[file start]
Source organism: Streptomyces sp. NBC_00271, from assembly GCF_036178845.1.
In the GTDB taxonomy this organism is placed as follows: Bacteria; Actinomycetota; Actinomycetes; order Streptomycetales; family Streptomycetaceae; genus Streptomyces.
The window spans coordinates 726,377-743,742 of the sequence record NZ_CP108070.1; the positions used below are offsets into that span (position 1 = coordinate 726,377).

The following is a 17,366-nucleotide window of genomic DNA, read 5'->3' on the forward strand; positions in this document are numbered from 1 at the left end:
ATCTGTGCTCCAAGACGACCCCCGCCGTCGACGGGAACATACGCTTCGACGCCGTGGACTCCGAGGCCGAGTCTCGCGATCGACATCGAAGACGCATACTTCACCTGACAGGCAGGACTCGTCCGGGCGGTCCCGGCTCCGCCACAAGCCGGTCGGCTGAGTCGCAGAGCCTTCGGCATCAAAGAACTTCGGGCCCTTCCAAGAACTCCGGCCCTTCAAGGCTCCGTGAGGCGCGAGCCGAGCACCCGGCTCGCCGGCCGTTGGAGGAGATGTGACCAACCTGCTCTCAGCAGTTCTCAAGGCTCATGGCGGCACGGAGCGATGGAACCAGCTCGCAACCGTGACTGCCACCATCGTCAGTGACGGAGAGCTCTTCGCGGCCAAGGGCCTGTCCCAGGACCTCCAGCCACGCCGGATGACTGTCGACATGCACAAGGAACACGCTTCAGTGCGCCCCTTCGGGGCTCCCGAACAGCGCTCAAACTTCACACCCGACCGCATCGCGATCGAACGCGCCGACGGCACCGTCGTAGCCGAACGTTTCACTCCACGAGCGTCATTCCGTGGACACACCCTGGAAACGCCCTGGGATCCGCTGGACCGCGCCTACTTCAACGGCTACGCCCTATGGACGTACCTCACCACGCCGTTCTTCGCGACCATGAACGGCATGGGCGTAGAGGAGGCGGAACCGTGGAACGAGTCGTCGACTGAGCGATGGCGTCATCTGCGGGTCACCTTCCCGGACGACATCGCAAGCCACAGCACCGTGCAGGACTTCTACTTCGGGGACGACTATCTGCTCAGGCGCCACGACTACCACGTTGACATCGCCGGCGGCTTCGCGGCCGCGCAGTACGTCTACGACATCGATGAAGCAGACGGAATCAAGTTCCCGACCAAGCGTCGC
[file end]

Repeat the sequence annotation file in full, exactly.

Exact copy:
Source organism: Streptomyces sp. NBC_00271, from assembly GCF_036178845.1.
In the GTDB taxonomy this organism is placed as follows: Bacteria; Actinomycetota; Actinomycetes; order Streptomycetales; family Streptomycetaceae; genus Streptomyces.
The window spans coordinates 726,377-743,742 of the sequence record NZ_CP108070.1; the positions used below are offsets into that span (position 1 = coordinate 726,377).

The following is a 17,366-nucleotide window of genomic DNA, read 5'->3' on the forward strand; positions in this document are numbered from 1 at the left end:
ATCTGTGCTCCAAGACGACCCCCGCCGTCGACGGGAACATACGCTTCGACGCCGTGGACTCCGAGGCCGAGTCTCGCGATCGACATCGAAGACGCATACTTCACCTGACAGGCAGGACTCGTCCGGGCGGTCCCGGCTCCGCCACAAGCCGGTCGGCTGAGTCGCAGAGCCTTCGGCATCAAAGAACTTCGGGCCCTTCCAAGAACTCCGGCCCTTCAAGGCTCCGTGAGGCGCGAGCCGAGCACCCGGCTCGCCGGCCGTTGGAGGAGATGTGACCAACCTGCTCTCAGCAGTTCTCAAGGCTCATGGCGGCACGGAGCGATGGAACCAGCTCGCAACCGTGACTGCCACCATCGTCAGTGACGGAGAGCTCTTCGCGGCCAAGGGCCTGTCCCAGGACCTCCAGCCACGCCGGATGACTGTCGACATGCACAAGGAACACGCTTCAGTGCGCCCCTTCGGGGCTCCCGAACAGCGCTCAAACTTCACACCCGACCGCATCGCGATCGAACGCGCCGACGGCACCGTCGTAGCCGAACGTTTCACTCCACGAGCGTCATTCCGTGGACACACCCTGGAAACGCCCTGGGATCCGCTGGACCGCGCCTACTTCAACGGCTACGCCCTATGGACGTACCTCACCACGCCGTTCTTCGCGACCATGAACGGCATGGGCGTAGAGGAGGCGGAACCGTGGAACGAGTCGTCGACTGAGCGATGGCGTCATCTGCGGGTCACCTTCCCGGACGACATCGCAAGCCACAGCACCGTGCAGGACTTCTACTTCGGGGACGACTATCTGCTCAGGCGCCACGACTACCACGTTGACATCGCCGGCGGCTTCGCGGCCGCGCAGTACGTCTACGACATCGATGAAGCAGACGGAATCAAGTTCCCGACCAAGCGTCGC